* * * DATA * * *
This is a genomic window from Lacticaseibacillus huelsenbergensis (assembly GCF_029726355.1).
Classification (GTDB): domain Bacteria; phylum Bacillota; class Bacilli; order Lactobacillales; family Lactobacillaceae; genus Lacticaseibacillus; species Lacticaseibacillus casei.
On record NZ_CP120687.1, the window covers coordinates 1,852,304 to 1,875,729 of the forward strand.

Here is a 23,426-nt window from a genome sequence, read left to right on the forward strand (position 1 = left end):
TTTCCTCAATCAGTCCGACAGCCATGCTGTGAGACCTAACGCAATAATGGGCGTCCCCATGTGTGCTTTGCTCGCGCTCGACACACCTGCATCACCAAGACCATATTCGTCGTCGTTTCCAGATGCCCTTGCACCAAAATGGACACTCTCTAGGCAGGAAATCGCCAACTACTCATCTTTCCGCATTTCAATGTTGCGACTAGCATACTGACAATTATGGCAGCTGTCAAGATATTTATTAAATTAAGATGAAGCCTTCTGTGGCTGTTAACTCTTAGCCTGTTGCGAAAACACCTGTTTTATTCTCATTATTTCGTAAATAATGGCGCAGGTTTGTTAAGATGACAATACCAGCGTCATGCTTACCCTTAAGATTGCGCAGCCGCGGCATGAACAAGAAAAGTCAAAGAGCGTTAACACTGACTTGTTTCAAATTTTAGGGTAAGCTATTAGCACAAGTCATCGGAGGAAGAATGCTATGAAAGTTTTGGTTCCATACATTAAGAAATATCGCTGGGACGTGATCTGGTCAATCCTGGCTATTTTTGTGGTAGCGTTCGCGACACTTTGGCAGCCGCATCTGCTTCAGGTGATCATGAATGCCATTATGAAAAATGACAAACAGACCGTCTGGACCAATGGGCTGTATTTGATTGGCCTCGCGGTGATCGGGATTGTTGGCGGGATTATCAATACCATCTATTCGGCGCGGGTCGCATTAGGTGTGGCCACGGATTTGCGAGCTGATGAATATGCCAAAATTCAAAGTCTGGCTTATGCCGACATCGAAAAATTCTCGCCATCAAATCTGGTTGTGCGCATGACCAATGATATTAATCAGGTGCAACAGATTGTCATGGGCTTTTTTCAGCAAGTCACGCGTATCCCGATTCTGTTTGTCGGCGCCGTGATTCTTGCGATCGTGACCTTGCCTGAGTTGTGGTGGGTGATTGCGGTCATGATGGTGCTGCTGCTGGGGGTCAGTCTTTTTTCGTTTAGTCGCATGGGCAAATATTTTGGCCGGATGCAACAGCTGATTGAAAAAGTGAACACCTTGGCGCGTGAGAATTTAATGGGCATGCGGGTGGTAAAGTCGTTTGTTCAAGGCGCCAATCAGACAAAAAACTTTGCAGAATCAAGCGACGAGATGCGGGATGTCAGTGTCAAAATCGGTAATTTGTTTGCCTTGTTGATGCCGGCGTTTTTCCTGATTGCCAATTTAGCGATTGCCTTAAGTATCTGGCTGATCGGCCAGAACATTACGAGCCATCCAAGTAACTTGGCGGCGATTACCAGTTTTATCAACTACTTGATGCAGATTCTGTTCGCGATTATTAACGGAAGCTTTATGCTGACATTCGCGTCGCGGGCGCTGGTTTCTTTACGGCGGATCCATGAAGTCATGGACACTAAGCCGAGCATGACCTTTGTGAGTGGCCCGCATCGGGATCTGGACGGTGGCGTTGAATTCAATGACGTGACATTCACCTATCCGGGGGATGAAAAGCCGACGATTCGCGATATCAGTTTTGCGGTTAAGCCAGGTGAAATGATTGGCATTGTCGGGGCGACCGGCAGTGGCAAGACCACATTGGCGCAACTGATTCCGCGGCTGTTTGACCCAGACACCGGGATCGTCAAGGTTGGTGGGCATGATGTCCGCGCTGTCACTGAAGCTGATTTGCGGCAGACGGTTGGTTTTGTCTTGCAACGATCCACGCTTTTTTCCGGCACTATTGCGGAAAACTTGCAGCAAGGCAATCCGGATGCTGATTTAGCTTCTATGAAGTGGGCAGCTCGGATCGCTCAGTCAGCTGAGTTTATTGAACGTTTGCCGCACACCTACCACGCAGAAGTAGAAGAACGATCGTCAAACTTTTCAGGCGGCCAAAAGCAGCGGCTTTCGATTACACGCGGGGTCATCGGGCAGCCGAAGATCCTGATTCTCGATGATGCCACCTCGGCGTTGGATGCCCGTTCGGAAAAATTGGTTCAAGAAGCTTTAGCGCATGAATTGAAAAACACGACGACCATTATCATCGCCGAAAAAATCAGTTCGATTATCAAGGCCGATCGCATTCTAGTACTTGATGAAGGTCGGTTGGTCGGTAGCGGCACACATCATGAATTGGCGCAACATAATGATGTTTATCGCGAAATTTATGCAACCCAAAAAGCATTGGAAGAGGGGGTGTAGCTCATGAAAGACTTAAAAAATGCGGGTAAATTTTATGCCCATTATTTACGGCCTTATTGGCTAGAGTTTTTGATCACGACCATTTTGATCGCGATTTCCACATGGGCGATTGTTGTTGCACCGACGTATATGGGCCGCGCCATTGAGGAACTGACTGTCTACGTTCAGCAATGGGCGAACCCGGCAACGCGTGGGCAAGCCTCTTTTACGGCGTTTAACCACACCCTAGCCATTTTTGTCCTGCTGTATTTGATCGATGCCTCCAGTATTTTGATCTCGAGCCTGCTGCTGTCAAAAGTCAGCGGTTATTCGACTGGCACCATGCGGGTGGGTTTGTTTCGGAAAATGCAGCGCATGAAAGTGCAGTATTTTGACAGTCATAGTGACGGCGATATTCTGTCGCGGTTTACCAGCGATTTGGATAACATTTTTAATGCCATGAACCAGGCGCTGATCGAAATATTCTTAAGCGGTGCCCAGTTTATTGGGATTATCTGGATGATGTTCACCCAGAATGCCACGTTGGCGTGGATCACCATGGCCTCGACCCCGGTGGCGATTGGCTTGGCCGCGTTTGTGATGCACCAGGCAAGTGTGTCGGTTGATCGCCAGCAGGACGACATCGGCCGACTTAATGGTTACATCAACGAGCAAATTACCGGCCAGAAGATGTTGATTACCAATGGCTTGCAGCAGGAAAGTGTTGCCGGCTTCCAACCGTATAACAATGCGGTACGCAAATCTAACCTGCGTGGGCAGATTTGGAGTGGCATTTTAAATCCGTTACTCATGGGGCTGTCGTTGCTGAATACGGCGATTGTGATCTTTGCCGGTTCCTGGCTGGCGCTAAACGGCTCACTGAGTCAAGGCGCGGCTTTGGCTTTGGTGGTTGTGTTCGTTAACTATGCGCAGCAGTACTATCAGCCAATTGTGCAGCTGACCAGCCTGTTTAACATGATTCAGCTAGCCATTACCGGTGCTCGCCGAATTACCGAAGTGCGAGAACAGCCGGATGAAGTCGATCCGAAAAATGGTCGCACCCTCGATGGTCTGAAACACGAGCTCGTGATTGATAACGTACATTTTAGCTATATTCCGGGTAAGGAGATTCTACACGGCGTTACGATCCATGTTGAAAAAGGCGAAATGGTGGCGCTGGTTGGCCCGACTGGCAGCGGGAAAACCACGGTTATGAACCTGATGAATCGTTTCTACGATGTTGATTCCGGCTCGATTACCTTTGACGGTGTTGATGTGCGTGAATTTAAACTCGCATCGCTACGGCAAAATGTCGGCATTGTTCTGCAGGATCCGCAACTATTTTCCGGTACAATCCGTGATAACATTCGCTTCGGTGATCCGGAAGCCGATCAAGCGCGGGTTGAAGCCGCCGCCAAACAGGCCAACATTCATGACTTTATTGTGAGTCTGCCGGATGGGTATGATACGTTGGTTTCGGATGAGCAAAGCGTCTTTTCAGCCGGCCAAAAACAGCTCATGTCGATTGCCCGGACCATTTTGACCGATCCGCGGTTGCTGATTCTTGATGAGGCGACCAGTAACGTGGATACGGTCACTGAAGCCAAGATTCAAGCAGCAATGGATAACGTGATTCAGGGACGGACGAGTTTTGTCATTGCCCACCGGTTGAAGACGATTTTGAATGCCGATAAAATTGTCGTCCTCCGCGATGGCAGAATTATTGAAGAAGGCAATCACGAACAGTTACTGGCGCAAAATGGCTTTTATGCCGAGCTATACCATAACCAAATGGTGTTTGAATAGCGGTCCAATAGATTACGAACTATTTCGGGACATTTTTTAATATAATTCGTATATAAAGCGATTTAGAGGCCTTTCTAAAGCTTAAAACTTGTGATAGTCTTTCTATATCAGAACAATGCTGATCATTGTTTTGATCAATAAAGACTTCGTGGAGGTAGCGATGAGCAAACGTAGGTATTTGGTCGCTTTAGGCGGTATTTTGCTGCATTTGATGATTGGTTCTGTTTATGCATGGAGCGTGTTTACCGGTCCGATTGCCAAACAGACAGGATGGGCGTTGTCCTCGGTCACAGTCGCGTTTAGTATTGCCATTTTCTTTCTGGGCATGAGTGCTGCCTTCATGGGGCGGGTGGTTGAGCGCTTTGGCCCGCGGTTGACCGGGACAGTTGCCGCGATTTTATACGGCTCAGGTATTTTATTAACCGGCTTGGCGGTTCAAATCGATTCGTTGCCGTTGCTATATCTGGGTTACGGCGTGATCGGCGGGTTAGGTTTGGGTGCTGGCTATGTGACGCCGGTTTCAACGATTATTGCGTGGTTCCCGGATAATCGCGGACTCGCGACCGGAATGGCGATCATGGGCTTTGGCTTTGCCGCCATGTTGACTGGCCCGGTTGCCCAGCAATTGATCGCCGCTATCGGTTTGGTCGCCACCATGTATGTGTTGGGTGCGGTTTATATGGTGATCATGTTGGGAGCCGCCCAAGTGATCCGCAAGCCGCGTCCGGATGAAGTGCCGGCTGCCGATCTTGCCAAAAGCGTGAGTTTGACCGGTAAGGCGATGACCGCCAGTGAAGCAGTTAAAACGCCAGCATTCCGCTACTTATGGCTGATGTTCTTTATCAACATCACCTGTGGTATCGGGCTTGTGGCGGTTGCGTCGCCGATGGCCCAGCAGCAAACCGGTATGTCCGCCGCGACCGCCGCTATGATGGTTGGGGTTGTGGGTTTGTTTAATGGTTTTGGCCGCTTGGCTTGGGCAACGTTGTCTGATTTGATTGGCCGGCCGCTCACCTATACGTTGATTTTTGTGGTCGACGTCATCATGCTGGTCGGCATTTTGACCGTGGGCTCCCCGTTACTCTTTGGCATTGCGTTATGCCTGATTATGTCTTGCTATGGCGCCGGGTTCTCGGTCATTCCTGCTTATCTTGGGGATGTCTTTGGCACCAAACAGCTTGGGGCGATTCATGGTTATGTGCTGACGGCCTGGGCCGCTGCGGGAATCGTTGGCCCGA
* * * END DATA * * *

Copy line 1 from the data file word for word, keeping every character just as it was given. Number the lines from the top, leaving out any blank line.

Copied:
This is a genomic window from Lacticaseibacillus huelsenbergensis (assembly GCF_029726355.1).